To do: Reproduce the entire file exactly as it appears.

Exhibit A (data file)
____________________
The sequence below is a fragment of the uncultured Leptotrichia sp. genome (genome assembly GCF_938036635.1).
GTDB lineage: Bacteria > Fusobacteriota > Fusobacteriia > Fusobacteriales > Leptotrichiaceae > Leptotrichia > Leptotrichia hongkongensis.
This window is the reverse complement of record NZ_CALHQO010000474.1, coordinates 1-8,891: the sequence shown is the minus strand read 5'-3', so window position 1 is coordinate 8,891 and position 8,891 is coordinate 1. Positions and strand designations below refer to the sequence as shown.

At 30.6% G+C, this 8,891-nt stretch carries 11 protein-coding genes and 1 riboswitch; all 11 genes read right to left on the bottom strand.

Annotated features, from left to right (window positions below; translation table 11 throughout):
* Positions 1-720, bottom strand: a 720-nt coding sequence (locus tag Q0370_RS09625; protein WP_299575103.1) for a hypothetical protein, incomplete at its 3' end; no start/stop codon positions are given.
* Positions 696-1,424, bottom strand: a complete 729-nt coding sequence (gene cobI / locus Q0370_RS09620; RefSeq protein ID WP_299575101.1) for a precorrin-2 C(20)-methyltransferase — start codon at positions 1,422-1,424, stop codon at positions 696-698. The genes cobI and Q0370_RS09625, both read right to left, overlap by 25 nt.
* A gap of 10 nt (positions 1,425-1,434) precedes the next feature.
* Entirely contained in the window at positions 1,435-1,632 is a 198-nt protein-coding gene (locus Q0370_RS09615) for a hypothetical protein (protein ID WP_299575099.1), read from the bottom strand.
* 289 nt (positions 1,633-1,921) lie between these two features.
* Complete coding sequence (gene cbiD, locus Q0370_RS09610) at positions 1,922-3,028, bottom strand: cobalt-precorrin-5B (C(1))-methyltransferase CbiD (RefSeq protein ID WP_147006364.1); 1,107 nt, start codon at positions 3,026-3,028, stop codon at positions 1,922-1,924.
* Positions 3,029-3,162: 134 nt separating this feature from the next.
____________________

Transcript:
The sequence below is a fragment of the uncultured Leptotrichia sp. genome (genome assembly GCF_938036635.1).
GTDB lineage: Bacteria > Fusobacteriota > Fusobacteriia > Fusobacteriales > Leptotrichiaceae > Leptotrichia > Leptotrichia hongkongensis.
This window is the reverse complement of record NZ_CALHQO010000474.1, coordinates 1-8,891: the sequence shown is the minus strand read 5'-3', so window position 1 is coordinate 8,891 and position 8,891 is coordinate 1. Positions and strand designations below refer to the sequence as shown.

At 30.6% G+C, this 8,891-nt stretch carries 11 protein-coding genes and 1 riboswitch; all 11 genes read right to left on the bottom strand.

Annotated features, from left to right (window positions below; translation table 11 throughout):
* Positions 1-720, bottom strand: a 720-nt coding sequence (locus tag Q0370_RS09625; protein WP_299575103.1) for a hypothetical protein, incomplete at its 3' end; no start/stop codon positions are given.
* Positions 696-1,424, bottom strand: a complete 729-nt coding sequence (gene cobI / locus Q0370_RS09620; RefSeq protein ID WP_299575101.1) for a precorrin-2 C(20)-methyltransferase — start codon at positions 1,422-1,424, stop codon at positions 696-698. The genes cobI and Q0370_RS09625, both read right to left, overlap by 25 nt.
* A gap of 10 nt (positions 1,425-1,434) precedes the next feature.
* Entirely contained in the window at positions 1,435-1,632 is a 198-nt protein-coding gene (locus Q0370_RS09615) for a hypothetical protein (protein ID WP_299575099.1), read from the bottom strand.
* 289 nt (positions 1,633-1,921) lie between these two features.
* Complete coding sequence (gene cbiD, locus Q0370_RS09610) at positions 1,922-3,028, bottom strand: cobalt-precorrin-5B (C(1))-methyltransferase CbiD (RefSeq protein ID WP_147006364.1); 1,107 nt, start codon at positions 3,026-3,028, stop codon at positions 1,922-1,924.
* Positions 3,029-3,162: 134 nt separating this feature from the next.